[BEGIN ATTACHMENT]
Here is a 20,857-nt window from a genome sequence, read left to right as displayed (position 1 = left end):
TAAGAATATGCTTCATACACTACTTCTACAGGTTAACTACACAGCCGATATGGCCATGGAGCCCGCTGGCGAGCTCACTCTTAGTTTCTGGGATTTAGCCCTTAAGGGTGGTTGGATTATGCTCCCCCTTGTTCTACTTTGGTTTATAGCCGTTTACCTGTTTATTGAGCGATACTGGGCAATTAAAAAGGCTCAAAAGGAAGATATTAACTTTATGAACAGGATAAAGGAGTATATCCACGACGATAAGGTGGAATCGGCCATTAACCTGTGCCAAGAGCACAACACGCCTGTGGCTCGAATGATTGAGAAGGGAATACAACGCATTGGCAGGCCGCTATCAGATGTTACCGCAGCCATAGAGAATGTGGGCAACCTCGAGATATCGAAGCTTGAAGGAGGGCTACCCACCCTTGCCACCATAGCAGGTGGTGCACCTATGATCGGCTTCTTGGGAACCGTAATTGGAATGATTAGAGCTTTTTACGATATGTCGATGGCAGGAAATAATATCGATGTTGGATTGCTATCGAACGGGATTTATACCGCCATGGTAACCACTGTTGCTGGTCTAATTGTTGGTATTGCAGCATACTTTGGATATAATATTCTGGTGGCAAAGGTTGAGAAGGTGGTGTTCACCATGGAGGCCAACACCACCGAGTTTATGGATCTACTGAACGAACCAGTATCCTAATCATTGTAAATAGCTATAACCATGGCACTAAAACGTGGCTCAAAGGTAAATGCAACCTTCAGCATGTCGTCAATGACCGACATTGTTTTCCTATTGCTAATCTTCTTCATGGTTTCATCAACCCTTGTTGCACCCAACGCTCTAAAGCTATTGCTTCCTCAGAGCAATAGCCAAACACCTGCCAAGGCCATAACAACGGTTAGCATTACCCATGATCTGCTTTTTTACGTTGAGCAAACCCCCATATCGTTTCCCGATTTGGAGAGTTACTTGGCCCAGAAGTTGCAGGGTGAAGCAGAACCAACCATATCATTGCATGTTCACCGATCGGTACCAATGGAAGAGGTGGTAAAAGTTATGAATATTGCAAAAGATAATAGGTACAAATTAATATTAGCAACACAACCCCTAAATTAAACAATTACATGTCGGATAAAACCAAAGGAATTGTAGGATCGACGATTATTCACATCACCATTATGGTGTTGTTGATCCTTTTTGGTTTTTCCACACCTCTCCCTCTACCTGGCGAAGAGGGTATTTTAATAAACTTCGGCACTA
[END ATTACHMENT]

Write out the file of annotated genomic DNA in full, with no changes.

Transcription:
Here is a 20,857-nt window from a genome sequence, read left to right as displayed (position 1 = left end):
TAAGAATATGCTTCATACACTACTTCTACAGGTTAACTACACAGCCGATATGGCCATGGAGCCCGCTGGCGAGCTCACTCTTAGTTTCTGGGATTTAGCCCTTAAGGGTGGTTGGATTATGCTCCCCCTTGTTCTACTTTGGTTTATAGCCGTTTACCTGTTTATTGAGCGATACTGGGCAATTAAAAAGGCTCAAAAGGAAGATATTAACTTTATGAACAGGATAAAGGAGTATATCCACGACGATAAGGTGGAATCGGCCATTAACCTGTGCCAAGAGCACAACACGCCTGTGGCTCGAATGATTGAGAAGGGAATACAACGCATTGGCAGGCCGCTATCAGATGTTACCGCAGCCATAGAGAATGTGGGCAACCTCGAGATATCGAAGCTTGAAGGAGGGCTACCCACCCTTGCCACCATAGCAGGTGGTGCACCTATGATCGGCTTCTTGGGAACCGTAATTGGAATGATTAGAGCTTTTTACGATATGTCGATGGCAGGAAATAATATCGATGTTGGATTGCTATCGAACGGGATTTATACCGCCATGGTAACCACTGTTGCTGGTCTAATTGTTGGTATTGCAGCATACTTTGGATATAATATTCTGGTGGCAAAGGTTGAGAAGGTGGTGTTCACCATGGAGGCCAACACCACCGAGTTTATGGATCTACTGAACGAACCAGTATCCTAATCATTGTAAATAGCTATAACCATGGCACTAAAACGTGGCTCAAAGGTAAATGCAACCTTCAGCATGTCGTCAATGACCGACATTGTTTTCCTATTGCTAATCTTCTTCATGGTTTCATCAACCCTTGTTGCACCCAACGCTCTAAAGCTATTGCTTCCTCAGAGCAATAGCCAAACACCTGCCAAGGCCATAACAACGGTTAGCATTACCCATGATCTGCTTTTTTACGTTGAGCAAACCCCCATATCGTTTCCCGATTTGGAGAGTTACTTGGCCCAGAAGTTGCAGGGTGAAGCAGAACCAACCATATCATTGCATGTTCACCGATCGGTACCAATGGAAGAGGTGGTAAAAGTTATGAATATTGCAAAAGATAATAGGTACAAATTAATATTAGCAACACAACCCCTAAATTAAACAATTACATGTCGGATAAAACCAAAGGAATTGTAGGATCGACGATTATTCACATCACCATTATGGTGTTGTTGATCCTTTTTGGTTTTTCCACACCTCTCCCTCTACCTGGCGAAGAGGGTATTTTAATAAACTTCGGCACTA